As odd as it may seem to the reader, Mr. Ely Culbertson, during 1938, with war imminent in Europe, lost interest in bridge and decided to devote his time to seeking some grand achievement in political science. To effect world peace he proposed international control of decisive weapons and a quota for each major nation in tactical forces. After formation of the United Nations to which the ideas of Mr. Ely Culbertson made a discernible contribution, he persisted in a campaign to give it adequate police power. At one time 17 US Senators and 42 US Congressmen subscribed to a proposed joint resolution of Congress advocating the proposals of Mr. Ely Culbertson. It seems that the gentleman attacked each field with the same vigor and vitality, with the same amount of energy and time.
However, in the course of these activities Mr. Ely Culbertson lost his position as the leading bridge authority; which was waning before practically changing careers, by 1950 or earlier. Charles Goren had surpassed him in the sale of books and other bridge writings and in the adherence of bridge teachers and players.
However, when a bridge Hall of Fame was inaugurated in 1964, nine years after his death, Mr. Ely Culbertson had the honor of being the first person elected. Though he was at no time an ACBL Life Master, he was named Honorary Member in 1938.
Ely and Josephine Culbertson were divorced in 1938, and in 1947 Mr. Ely Culbertson married Dorothy Renata Bachne, who was 35 years younger. There were two children by each of his marriages. Culbertson suffered in later years from lung congestion diagnosed as emphysema, and died at his last home, in Brattleboro, Vermont, of a common cold that proved fatal because of the lung condition.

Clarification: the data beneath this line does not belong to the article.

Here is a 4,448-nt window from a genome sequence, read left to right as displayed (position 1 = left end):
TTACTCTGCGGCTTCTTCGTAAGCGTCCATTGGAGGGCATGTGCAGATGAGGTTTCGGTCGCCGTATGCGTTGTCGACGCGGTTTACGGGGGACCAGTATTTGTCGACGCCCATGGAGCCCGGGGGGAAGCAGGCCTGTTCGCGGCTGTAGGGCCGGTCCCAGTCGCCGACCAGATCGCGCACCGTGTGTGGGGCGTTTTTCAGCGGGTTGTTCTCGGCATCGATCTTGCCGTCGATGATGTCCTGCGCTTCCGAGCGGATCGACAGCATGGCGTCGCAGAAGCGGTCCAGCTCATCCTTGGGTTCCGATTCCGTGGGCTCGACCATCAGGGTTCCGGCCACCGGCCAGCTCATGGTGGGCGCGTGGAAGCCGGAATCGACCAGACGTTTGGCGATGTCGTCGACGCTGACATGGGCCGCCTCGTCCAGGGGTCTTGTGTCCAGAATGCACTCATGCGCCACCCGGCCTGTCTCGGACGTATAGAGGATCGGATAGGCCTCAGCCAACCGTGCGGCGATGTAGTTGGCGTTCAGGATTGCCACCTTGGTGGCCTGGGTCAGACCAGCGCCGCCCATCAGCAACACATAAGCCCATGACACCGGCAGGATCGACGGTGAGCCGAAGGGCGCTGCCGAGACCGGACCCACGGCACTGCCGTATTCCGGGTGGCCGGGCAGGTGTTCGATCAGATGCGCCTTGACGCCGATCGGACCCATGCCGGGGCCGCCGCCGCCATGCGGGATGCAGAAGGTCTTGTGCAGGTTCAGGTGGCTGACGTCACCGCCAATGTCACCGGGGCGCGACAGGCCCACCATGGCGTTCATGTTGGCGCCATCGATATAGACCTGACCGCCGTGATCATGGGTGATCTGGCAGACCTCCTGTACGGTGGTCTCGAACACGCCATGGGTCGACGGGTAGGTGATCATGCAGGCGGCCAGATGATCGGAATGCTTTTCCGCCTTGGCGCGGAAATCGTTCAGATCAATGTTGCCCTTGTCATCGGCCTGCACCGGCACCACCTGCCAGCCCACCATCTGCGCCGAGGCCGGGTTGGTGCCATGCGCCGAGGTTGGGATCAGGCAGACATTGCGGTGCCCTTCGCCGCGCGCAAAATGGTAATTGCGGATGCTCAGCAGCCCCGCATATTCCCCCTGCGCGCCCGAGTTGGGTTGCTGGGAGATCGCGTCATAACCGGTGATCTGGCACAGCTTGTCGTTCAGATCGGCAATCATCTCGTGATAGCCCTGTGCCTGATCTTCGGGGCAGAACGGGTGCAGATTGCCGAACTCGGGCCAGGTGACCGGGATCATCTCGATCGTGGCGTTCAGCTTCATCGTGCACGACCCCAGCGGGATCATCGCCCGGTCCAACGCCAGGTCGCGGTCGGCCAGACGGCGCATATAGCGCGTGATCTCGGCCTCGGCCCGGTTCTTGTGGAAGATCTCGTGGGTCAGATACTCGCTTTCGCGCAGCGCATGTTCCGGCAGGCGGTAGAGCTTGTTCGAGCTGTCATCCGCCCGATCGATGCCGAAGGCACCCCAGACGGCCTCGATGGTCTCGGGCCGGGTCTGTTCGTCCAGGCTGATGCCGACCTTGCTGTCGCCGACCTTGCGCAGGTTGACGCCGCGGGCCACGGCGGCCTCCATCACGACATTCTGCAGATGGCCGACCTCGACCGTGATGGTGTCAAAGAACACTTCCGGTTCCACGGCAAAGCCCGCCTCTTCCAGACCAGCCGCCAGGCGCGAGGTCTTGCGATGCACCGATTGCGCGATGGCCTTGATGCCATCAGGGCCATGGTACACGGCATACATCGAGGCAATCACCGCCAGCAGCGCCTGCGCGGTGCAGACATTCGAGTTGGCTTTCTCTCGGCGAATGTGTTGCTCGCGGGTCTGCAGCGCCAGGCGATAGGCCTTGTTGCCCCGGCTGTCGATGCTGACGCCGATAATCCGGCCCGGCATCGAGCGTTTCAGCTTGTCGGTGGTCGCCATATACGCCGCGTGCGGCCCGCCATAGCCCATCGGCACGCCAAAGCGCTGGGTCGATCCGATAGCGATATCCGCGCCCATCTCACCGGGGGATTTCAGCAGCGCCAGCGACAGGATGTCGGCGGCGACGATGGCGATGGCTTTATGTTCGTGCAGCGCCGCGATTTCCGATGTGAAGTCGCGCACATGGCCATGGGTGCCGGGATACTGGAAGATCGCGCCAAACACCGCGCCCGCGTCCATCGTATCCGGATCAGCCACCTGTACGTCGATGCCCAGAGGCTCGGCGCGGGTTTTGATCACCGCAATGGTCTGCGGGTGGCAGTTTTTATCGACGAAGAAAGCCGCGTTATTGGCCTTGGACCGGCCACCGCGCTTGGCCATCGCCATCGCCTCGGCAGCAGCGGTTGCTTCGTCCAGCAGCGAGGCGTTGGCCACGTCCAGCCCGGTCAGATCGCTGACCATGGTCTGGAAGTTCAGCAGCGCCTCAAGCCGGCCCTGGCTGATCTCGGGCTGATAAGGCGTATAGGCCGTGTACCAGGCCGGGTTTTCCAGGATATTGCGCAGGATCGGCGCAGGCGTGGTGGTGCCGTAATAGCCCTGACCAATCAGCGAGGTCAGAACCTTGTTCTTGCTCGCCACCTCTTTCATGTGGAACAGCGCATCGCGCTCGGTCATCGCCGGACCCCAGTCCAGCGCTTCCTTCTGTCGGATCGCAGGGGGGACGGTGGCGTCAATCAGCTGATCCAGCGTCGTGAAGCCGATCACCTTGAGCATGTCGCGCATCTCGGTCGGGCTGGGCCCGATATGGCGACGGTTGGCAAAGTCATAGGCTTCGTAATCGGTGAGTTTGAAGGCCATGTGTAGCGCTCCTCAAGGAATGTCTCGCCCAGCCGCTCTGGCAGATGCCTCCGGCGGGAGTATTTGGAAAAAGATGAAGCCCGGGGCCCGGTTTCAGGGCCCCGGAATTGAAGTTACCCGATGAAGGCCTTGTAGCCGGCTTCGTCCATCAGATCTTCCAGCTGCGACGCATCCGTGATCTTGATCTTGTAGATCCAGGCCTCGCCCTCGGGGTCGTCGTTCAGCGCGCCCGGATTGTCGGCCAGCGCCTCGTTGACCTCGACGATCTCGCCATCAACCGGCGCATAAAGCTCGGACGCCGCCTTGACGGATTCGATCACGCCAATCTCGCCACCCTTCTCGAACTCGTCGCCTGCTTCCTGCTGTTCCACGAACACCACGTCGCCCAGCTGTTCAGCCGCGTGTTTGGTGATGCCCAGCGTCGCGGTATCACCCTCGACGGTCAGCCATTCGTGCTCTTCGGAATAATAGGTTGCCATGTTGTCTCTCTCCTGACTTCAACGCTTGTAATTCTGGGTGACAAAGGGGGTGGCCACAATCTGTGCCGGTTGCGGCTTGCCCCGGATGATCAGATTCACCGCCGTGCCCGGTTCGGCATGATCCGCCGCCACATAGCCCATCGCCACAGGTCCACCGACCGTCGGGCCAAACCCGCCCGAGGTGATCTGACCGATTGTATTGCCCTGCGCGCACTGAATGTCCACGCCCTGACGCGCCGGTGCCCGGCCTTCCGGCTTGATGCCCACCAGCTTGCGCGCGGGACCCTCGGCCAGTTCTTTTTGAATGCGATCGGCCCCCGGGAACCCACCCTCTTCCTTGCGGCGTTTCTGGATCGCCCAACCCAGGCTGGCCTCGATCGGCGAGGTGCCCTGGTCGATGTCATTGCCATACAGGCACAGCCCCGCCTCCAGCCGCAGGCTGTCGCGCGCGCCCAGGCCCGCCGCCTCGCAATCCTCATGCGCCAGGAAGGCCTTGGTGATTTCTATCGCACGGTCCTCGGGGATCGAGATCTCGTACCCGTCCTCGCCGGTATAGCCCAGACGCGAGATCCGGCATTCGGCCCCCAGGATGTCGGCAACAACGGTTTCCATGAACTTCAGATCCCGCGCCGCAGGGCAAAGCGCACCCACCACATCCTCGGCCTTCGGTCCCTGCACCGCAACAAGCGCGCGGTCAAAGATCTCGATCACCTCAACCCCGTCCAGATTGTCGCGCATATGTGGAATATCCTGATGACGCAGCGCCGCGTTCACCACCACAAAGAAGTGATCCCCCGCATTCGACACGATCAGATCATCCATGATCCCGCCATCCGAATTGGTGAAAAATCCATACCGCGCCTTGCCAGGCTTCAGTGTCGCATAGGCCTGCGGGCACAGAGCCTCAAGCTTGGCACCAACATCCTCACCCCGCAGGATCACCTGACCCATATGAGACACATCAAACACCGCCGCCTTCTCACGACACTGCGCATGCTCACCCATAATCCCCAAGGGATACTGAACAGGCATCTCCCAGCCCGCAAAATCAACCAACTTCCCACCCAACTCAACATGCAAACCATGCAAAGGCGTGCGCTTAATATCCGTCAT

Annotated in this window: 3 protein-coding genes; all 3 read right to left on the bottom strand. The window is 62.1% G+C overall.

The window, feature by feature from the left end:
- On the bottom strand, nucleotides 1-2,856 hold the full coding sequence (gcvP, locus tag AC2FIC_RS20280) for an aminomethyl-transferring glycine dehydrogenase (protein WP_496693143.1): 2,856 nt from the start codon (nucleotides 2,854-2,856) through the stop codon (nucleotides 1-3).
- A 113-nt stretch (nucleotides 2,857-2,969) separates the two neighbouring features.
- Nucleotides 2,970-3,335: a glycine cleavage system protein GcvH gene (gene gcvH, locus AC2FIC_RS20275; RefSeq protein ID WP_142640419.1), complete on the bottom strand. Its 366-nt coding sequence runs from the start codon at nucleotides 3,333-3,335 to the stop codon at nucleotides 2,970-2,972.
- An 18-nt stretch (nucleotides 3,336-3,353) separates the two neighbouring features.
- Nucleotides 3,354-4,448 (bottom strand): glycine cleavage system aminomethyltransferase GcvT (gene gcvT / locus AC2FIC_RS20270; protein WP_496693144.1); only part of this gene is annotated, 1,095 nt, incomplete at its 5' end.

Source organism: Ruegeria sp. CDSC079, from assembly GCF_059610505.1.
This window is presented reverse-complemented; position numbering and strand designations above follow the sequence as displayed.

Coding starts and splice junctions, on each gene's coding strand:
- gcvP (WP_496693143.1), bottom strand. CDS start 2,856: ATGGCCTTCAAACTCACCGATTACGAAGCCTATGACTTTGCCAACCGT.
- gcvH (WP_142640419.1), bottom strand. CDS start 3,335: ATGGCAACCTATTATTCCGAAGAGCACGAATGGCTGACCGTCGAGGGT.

Minor works by Mr. Ely Culbertson, such as paperbound books and pamphlets, are literally too numerous to mention, and all or nearly all were written by members of Mr. Ely Culbertson’s staff under his direction, as also were most of the newspaper and magazine articles published under Culbertson’s name from 1932 on. Earlier articles in bridge periodicals were written by Mr. Ely Culbertson, as were his major books listed above.
Mr. Ely Culbertson was a pioneer of the game of bridge, and inspired many to take the game seriously. He overcame the notions of society, battled the traditions of a religious society, and was an icon to many bridge players and authorities of his time. He may have assumed too much, but he did tremendous work in establishing a foundation for future bridge players. He should not be forgotten.